David Suzuki is an award-winning scientist, environmentalist and broadcaster. […] Dr. Suzuki is a geneticist […] He held a research associateship in the Biology Division of Tennessee’s Oak Ridge National Lab […]
Wikipedia: Suzuki was awarded the Right Livelihood Award in 2009 […] In 2004, David Suzuki was selected as the greatest living Canadian in a CBC poll.
David Suzuki at the University of Alberta, October 30, 2013 (At 2:45 in): Fukushima is the most terrifying situation I can imagine. You ask, what can we do? First of all you have got a government that is in total collusion with Tepco, they’re lying through their teeth. […] The fourth one has been so badly damaged that the fear is if there’s another quake of a 7 or above that that building will go, and then all hell breaks loose. And the probability of a 7 or above quake in the next 3 years is over 95%. […] They don’t know what to do. We need to get a group of international experts to go in with complete freedom to do what they suggest. Right now the Japanese government has too much pride to admit that. I’ve seen a paper which says that if in fact the fourth plant goes under an earthquake and those rods are exposed, it’s bye-bye Japan, and everybody on the West Coast of North America should evacuate. Now if that isn’t terrifying, I don’t know what is.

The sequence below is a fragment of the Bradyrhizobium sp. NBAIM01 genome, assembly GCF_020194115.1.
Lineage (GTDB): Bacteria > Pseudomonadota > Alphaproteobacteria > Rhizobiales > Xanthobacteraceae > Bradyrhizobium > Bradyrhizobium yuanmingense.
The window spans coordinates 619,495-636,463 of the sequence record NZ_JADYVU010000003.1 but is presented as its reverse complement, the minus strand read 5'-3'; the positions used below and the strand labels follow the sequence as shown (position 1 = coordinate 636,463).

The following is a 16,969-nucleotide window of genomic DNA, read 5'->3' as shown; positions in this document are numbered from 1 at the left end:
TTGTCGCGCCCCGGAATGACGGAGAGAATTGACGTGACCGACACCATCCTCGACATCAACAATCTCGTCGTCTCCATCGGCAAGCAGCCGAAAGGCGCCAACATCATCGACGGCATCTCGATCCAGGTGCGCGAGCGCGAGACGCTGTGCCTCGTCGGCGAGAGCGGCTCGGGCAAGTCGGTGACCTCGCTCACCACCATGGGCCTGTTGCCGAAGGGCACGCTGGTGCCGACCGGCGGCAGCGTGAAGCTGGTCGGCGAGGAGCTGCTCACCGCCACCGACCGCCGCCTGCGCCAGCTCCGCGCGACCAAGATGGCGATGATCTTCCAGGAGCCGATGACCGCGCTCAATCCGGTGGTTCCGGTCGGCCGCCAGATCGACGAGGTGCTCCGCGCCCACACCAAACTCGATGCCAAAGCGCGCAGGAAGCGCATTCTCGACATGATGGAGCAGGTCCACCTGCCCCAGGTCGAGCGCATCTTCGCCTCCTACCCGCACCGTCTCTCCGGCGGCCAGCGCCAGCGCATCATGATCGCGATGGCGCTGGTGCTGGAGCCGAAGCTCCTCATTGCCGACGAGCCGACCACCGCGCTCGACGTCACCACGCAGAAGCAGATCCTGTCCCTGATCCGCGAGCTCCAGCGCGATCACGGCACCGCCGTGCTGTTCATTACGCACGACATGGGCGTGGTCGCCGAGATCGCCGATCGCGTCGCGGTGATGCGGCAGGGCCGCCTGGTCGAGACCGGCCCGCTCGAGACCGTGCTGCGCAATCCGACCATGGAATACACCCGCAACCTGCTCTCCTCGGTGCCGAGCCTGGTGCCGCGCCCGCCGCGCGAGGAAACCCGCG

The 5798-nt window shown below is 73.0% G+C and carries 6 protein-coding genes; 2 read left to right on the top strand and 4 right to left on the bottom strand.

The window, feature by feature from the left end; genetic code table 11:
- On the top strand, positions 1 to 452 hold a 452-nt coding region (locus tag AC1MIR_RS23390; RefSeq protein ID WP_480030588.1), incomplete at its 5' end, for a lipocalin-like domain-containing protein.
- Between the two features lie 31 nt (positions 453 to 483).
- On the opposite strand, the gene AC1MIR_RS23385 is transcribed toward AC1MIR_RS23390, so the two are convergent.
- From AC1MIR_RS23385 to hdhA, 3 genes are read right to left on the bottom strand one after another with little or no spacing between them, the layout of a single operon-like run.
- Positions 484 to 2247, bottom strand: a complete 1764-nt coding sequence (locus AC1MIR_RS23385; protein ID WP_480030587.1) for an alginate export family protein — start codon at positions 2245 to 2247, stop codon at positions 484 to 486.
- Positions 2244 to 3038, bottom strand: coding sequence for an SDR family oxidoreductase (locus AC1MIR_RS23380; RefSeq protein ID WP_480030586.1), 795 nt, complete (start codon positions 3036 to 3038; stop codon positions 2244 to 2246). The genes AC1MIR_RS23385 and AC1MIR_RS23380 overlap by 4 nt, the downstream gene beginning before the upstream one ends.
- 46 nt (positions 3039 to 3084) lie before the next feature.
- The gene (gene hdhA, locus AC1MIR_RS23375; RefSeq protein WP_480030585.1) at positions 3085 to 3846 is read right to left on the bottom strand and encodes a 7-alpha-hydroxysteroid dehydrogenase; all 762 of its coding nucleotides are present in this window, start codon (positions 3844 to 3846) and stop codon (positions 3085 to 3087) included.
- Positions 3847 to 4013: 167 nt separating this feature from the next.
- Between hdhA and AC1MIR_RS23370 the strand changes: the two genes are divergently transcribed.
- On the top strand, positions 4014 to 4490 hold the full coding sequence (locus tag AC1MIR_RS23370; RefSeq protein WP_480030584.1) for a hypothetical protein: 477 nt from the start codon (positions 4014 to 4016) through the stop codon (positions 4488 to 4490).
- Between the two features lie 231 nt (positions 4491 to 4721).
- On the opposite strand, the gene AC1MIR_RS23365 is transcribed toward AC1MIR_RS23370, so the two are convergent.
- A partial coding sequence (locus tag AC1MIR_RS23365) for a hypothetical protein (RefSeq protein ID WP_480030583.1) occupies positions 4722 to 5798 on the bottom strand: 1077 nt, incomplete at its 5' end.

Suzuki recently published an article down-playing the Fukushima-related risk to consumers of seafood caught off the west coast of North America. He compares ingesting nuclear waste from Fukushima to naturally occurring radiation and exposure from air travel. Other experts in Canada have discussed the risks, including Dr. Erica Frank and Gordon Edwards.
David Suzuki, Oct. 10, 2013: Despite Fukushima, scientists say eating West Coast fish is safe […] Trace amounts of radioisotopes from the Fukushima plant were found [in bluefin tuna off Califonia’s coast], although the best available science puts them at levels below those naturally occurring in the environment around us. Natural, or background radiation, is found in many sources, including food items, medical treatments and air travel. The most comprehensive health assessment, by the World Health Organization, concludes radioactive particles that make their way to North America’s waters will have a limited effect on human health, with concentrations predicted to be below WHO safety levels. […] I’m taking a precautionary approach: fish will stay part of my diet, as long as they’re caught locally and sustainably, and will remain so until new research gives me pause to reconsider.